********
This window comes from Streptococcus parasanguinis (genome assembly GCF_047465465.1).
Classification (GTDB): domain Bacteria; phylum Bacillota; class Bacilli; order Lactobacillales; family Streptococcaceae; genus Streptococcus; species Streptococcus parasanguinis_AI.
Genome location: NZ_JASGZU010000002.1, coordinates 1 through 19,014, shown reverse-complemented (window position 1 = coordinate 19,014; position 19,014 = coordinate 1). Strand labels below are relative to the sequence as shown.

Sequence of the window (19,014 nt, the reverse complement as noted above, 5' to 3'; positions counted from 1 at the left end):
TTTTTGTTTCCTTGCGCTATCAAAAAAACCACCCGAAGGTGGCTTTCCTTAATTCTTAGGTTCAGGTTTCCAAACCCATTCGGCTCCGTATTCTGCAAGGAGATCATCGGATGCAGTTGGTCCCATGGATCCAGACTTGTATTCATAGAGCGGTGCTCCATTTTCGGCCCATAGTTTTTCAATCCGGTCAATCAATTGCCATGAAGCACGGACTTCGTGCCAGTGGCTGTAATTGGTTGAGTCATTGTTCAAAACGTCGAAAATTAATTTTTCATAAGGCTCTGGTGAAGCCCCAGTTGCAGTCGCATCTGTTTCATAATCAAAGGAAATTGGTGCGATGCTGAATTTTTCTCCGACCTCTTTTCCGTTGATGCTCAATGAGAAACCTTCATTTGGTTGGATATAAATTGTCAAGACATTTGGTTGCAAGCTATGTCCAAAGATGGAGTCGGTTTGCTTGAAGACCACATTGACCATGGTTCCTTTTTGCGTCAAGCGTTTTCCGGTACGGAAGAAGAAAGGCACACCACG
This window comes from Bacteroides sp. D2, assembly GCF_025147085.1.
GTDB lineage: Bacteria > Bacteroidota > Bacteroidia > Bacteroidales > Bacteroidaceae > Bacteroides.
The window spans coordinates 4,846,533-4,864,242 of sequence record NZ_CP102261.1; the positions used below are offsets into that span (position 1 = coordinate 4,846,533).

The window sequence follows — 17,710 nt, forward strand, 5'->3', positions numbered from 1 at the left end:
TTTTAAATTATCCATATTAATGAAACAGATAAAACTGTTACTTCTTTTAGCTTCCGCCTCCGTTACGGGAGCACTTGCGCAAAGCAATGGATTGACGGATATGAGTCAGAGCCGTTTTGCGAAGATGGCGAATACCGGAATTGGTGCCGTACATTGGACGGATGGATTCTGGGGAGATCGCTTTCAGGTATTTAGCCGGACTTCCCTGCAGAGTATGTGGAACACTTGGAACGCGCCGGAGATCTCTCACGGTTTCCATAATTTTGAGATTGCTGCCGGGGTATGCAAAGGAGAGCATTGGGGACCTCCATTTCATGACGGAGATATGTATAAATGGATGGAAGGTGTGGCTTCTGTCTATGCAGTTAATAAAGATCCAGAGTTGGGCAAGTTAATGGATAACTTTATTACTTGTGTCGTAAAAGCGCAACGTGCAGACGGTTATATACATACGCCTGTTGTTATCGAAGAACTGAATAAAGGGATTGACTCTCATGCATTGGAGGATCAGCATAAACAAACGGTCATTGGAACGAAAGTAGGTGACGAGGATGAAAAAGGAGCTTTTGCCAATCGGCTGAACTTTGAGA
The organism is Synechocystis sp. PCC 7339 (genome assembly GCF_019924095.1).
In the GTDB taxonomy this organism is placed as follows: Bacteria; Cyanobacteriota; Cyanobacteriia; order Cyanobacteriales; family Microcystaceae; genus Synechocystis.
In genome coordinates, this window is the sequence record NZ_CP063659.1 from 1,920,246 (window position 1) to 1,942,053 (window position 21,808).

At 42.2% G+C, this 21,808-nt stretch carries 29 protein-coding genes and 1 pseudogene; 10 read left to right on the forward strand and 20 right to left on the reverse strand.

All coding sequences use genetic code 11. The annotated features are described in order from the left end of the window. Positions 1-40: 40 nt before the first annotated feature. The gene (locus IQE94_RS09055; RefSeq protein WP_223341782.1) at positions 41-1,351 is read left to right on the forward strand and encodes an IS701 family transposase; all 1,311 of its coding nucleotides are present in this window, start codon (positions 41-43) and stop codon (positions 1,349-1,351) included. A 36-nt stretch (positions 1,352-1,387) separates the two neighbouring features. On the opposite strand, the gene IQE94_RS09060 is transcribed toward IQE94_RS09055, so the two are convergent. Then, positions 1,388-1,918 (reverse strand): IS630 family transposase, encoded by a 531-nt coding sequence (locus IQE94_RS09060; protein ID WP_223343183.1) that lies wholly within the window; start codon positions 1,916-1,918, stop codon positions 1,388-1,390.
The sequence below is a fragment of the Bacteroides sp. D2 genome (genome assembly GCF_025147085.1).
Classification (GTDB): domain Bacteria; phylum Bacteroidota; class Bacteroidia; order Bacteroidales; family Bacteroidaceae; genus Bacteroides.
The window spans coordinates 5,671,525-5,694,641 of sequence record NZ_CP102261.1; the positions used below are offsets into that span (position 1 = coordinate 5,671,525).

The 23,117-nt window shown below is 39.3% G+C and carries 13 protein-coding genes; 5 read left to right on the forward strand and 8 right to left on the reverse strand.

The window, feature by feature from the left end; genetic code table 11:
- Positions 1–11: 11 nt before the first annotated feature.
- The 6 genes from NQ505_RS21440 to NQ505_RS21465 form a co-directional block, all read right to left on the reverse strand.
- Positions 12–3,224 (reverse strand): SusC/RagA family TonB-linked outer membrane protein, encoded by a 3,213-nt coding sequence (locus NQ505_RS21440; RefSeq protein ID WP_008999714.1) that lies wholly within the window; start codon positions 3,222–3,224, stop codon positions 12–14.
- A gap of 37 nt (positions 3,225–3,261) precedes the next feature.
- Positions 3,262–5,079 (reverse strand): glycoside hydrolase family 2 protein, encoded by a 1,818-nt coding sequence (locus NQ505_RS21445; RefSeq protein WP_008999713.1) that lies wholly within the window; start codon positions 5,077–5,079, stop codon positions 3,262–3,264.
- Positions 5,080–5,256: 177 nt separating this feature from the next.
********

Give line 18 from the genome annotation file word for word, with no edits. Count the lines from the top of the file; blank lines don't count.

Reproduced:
The window spans coordinates 5,671,525-5,694,641 of sequence record NZ_CP102261.1; the positions used below are offsets into that span (position 1 = coordinate 5,671,525).